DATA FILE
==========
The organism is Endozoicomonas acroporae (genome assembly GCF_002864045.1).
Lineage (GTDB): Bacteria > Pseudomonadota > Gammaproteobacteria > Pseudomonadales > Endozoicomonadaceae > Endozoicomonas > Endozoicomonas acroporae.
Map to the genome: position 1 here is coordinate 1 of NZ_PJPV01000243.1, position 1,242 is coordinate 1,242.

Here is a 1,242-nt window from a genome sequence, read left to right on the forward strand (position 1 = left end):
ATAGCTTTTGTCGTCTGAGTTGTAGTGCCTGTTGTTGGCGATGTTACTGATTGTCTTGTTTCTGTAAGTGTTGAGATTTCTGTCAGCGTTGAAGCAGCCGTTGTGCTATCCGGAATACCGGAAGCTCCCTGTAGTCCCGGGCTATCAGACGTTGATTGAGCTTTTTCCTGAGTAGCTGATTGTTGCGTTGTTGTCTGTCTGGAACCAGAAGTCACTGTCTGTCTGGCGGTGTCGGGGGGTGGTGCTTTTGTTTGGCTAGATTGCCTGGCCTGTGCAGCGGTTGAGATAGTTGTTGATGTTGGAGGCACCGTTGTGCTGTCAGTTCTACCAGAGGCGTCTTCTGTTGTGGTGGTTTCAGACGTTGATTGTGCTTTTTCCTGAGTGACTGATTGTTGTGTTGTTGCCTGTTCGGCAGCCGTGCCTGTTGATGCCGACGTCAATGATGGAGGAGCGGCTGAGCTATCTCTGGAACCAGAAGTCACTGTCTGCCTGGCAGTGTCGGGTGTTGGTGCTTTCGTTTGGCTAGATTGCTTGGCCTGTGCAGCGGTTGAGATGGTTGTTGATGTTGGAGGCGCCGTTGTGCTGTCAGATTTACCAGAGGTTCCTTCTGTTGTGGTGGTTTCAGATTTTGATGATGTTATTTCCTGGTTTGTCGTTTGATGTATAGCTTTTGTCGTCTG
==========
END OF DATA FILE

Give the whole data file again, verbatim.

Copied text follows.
The organism is Endozoicomonas acroporae (genome assembly GCF_002864045.1).
Lineage (GTDB): Bacteria > Pseudomonadota > Gammaproteobacteria > Pseudomonadales > Endozoicomonadaceae > Endozoicomonas > Endozoicomonas acroporae.
Map to the genome: position 1 here is coordinate 1 of NZ_PJPV01000243.1, position 1,242 is coordinate 1,242.

Here is a 1,242-nt window from a genome sequence, read left to right on the forward strand (position 1 = left end):
ATAGCTTTTGTCGTCTGAGTTGTAGTGCCTGTTGTTGGCGATGTTACTGATTGTCTTGTTTCTGTAAGTGTTGAGATTTCTGTCAGCGTTGAAGCAGCCGTTGTGCTATCCGGAATACCGGAAGCTCCCTGTAGTCCCGGGCTATCAGACGTTGATTGAGCTTTTTCCTGAGTAGCTGATTGTTGCGTTGTTGTCTGTCTGGAACCAGAAGTCACTGTCTGTCTGGCGGTGTCGGGGGGTGGTGCTTTTGTTTGGCTAGATTGCCTGGCCTGTGCAGCGGTTGAGATAGTTGTTGATGTTGGAGGCACCGTTGTGCTGTCAGTTCTACCAGAGGCGTCTTCTGTTGTGGTGGTTTCAGACGTTGATTGTGCTTTTTCCTGAGTGACTGATTGTTGTGTTGTTGCCTGTTCGGCAGCCGTGCCTGTTGATGCCGACGTCAATGATGGAGGAGCGGCTGAGCTATCTCTGGAACCAGAAGTCACTGTCTGCCTGGCAGTGTCGGGTGTTGGTGCTTTCGTTTGGCTAGATTGCTTGGCCTGTGCAGCGGTTGAGATGGTTGTTGATGTTGGAGGCGCCGTTGTGCTGTCAGATTTACCAGAGGTTCCTTCTGTTGTGGTGGTTTCAGATTTTGATGATGTTATTTCCTGGTTTGTCGTTTGATGTATAGCTTTTGTCGTCTG